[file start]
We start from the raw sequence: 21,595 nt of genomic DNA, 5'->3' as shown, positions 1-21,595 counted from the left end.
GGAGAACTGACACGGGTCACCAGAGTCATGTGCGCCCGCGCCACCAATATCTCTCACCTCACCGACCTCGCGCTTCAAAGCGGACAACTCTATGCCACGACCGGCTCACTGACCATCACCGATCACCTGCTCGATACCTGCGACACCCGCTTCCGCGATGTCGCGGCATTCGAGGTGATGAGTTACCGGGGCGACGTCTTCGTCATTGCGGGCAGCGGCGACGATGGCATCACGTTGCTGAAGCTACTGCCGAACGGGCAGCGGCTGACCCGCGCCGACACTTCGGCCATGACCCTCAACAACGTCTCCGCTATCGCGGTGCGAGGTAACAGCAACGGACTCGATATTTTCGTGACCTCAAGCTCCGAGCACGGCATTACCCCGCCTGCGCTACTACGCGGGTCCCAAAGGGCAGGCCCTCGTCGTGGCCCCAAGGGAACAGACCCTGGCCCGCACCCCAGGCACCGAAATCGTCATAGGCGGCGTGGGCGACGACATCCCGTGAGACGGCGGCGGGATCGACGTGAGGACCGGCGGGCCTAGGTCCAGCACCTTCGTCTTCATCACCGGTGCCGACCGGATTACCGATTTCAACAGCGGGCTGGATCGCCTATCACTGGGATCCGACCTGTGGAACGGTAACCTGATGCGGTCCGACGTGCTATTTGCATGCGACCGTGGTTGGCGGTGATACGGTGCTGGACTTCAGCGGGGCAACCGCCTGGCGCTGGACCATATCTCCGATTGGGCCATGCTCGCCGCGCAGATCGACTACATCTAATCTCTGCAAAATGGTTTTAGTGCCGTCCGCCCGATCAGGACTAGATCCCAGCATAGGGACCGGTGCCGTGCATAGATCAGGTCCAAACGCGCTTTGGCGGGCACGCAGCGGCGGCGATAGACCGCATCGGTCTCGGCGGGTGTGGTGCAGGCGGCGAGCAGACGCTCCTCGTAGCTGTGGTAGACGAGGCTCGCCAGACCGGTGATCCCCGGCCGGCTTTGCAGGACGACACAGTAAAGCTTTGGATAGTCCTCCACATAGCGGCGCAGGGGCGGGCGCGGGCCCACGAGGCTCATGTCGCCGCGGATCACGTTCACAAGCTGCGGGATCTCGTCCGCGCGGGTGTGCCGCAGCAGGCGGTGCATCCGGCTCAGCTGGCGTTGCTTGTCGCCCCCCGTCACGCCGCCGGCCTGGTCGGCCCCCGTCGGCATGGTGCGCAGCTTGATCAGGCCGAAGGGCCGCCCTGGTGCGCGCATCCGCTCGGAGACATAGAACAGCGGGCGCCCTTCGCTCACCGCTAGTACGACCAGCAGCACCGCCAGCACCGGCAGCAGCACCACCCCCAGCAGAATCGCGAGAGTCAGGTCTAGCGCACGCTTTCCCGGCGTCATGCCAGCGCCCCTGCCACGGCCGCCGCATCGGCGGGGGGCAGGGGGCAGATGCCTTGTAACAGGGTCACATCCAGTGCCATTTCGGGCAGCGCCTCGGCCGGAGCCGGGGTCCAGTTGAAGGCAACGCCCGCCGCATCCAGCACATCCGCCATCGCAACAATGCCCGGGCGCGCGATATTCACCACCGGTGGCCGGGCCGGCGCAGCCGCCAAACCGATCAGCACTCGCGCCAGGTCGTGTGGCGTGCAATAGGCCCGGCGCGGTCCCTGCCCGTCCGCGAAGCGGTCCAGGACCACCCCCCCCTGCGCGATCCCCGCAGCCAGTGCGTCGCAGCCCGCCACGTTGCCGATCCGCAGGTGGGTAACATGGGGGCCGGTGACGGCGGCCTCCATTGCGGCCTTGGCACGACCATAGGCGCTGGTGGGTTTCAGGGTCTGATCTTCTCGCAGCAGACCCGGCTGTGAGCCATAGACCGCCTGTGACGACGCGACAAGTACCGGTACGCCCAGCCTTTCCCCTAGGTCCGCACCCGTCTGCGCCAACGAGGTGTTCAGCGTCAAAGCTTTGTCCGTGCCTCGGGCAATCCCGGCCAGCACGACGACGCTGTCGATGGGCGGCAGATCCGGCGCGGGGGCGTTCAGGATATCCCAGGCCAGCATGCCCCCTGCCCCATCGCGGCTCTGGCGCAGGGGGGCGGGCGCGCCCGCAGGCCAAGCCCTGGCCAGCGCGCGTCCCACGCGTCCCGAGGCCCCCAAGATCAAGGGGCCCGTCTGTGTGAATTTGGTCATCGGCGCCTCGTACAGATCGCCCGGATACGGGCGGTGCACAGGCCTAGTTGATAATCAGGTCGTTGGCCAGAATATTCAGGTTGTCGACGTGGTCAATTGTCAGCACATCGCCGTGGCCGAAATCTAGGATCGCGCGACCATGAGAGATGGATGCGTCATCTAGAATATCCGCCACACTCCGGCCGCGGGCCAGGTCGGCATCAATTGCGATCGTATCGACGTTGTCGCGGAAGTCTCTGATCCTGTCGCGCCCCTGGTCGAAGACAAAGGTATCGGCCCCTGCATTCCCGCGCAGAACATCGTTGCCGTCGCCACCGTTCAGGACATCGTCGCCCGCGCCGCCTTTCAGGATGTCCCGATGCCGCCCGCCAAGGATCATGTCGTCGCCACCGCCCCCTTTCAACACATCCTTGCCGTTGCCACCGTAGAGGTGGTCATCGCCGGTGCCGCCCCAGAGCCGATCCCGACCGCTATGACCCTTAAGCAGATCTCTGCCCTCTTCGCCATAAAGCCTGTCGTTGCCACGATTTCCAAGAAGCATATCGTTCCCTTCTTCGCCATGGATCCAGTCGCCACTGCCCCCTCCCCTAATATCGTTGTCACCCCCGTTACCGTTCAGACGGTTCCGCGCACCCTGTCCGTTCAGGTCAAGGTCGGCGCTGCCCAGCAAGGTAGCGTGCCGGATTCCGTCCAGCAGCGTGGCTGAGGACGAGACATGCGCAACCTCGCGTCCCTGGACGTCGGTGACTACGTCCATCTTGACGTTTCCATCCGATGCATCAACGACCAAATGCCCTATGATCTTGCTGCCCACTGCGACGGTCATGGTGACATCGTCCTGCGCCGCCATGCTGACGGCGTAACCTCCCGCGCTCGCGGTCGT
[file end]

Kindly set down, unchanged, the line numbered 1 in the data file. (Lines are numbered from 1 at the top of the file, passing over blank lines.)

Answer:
We start from the raw sequence: 21,595 nt of genomic DNA, 5'->3' as shown, positions 1-21,595 counted from the left end.